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European Commission European Research Area & Seventh Framework Programme. Funded under Socio-economic Sciences & Humanities

Museum Policies in Europe between 1990 and 2010: Negotiating Political and Professional Utopia

This strand of Eunamus studies how nations develop policy in order to deploy national museums in national redefinition. As cornerstones of national identity, national museums define a nation’s relationship to the past, and mobilize history for both cohesive (nation building) and divisive (nation defining) purposes. In a Europe realizing the impact of globalization and mass human migration, the role of national museums is put to debate. The results from this research will play a vital part in shaping Eunamus policy statements on how national museums can play a role in European social cohesion. Findings will be presented at an open conference in Oslo 27-29 June 2012. Click here to read more.

To establish some main perspectives, and look at differences within Europe, on the development of museum political discourses during the last 20 years, case studies cover five different countries: EstoniaHungary, France, Greece, and Norway, as well as policy development from the European Union (EU).

After Soviet

In Eastern Europe, and in the former Baltic provinces of the Soviet Union, new kinds of nationalism are accompanying the reinvention of old nations. Material culture in national museums in these countries is now being re-sorted and narratives rewritten in order to produce these new national realities.Gabor Elbi and Peter Apor from the Central European University perform in their report a detailed presentation of Hungary, hereby exemplifying how East-Central Europe has been profoundly reshaped after the dismantling of the socialist dictatorships in 1989-1990. According to Apor, it has been important “to unbound museums from ideological constraints and heavy state infiltration” in order to increase the level of cultural and professional autonomy of civil societies in Hungary. The Hungarian National Museum is in this report presented as the foremost authority in the museum infrastructure of the country, but the National Gallery and the Museum of Fine Arts serve together with the Museum of Ethnography, the House of Minorities and the Roma Museum of Contemporary Art as other interesting case studiesEstonia will serve as an exemplary study of the Baltic countries of the former Soviet Union that defines the socio-political rupture in Europe of the past two decades (the collapse of the Soviet Union and the communist system and the extensive enlargement of the European Union in the 21st century). In her report, professor Kristin Kuutma from the University of Tartu presents three case studies: History Museum, Estonian National Museum and the Estonian Art Museum, and she identifies three distinct periods defining the shifting focus of politicians after the collapse of the communist system.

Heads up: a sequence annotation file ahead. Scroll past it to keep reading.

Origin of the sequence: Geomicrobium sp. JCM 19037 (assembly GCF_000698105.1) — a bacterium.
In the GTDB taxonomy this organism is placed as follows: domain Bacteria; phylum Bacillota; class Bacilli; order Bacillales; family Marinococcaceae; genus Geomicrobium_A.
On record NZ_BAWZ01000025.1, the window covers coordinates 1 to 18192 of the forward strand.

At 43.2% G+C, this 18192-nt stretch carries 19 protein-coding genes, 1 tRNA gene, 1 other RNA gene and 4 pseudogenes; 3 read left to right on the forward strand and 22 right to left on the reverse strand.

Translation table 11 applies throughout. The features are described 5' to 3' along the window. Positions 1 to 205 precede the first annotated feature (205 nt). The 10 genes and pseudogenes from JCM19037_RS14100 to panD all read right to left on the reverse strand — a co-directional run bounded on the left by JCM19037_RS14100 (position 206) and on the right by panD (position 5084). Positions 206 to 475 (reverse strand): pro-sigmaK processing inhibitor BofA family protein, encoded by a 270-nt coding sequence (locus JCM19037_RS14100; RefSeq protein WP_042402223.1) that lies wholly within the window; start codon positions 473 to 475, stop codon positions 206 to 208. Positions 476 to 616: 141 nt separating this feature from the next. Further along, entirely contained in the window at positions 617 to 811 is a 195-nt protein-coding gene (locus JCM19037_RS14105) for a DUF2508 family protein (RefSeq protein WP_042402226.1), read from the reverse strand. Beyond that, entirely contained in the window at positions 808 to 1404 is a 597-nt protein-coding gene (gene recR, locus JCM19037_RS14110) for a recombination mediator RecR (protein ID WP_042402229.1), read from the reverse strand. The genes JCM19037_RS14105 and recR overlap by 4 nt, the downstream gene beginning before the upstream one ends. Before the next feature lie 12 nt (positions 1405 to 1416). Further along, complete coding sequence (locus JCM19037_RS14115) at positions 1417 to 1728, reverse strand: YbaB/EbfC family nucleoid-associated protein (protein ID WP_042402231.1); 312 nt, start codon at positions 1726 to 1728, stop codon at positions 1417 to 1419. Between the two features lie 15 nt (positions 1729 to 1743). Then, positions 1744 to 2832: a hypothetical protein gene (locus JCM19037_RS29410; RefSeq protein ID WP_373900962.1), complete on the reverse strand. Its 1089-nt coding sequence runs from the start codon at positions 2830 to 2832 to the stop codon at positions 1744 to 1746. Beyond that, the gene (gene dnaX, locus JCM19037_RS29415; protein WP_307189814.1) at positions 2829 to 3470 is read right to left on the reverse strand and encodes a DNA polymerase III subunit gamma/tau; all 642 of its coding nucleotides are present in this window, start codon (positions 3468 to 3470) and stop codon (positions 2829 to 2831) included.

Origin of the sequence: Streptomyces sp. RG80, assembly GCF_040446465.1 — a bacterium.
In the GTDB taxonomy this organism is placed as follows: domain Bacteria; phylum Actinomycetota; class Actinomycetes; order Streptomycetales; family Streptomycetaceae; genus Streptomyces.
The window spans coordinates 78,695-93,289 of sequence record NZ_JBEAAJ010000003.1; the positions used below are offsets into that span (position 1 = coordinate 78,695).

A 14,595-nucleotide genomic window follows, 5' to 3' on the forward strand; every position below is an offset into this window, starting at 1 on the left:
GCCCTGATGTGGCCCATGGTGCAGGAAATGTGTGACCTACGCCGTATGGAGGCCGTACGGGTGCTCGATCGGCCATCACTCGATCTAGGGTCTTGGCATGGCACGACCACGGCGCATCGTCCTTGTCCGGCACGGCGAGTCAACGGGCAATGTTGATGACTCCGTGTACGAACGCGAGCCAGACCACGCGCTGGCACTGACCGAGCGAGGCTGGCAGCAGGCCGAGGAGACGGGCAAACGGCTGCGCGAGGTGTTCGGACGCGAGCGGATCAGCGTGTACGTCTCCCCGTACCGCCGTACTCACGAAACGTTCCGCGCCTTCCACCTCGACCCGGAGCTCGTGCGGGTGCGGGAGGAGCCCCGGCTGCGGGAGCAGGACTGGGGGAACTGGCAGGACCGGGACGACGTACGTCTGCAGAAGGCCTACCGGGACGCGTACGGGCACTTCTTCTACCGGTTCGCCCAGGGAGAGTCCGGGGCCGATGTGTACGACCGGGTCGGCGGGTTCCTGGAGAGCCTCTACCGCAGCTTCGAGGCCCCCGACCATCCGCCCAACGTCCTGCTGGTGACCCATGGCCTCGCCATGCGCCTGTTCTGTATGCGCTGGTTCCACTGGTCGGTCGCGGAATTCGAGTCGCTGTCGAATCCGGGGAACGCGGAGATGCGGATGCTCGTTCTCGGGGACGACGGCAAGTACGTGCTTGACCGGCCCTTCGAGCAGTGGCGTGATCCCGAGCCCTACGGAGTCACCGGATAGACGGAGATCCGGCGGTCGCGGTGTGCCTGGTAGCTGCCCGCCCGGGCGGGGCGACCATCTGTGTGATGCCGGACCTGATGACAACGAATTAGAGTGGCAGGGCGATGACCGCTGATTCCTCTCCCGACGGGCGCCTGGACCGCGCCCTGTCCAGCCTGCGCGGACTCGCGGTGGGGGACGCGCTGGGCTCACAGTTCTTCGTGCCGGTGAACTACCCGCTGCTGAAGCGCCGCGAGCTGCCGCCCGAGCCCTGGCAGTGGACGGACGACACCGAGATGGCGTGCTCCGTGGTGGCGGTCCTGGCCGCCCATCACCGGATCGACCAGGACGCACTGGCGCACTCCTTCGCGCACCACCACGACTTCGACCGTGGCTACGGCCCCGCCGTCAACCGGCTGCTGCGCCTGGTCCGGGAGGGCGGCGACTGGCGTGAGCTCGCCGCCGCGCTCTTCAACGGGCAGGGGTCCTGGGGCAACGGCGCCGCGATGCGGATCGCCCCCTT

Development in a former colonial empire

In European states which formerly possessed large colonial empires, like France or Great Britain, the sense of nation has dealt with waves of immigration, and each has developed different sensibilities with regard to multiculturalism and one-nationalism. Felicity Bodenstein from the Sorbonne University in Paris demonstrates in her report on French museum policies “how contemporary ideological tendencies are reformulating France’s Universalist ambitions as a desire to represent diversity and to establish places of cultural dialogue that is very much present in current museum policy”. She argues however that the general desire to address difficult aspects of the nation’s past and present seems to give preference to strategies that one might define as neutralizing rather than as explicative. Examples of political actions and demonstrations in museums (e.g. ’Musée des civilisations de l’Europe et de la Méditérranée’) suggest, however, that the civil society in France claims the museum as a space for a dialogue that it intends to be part of.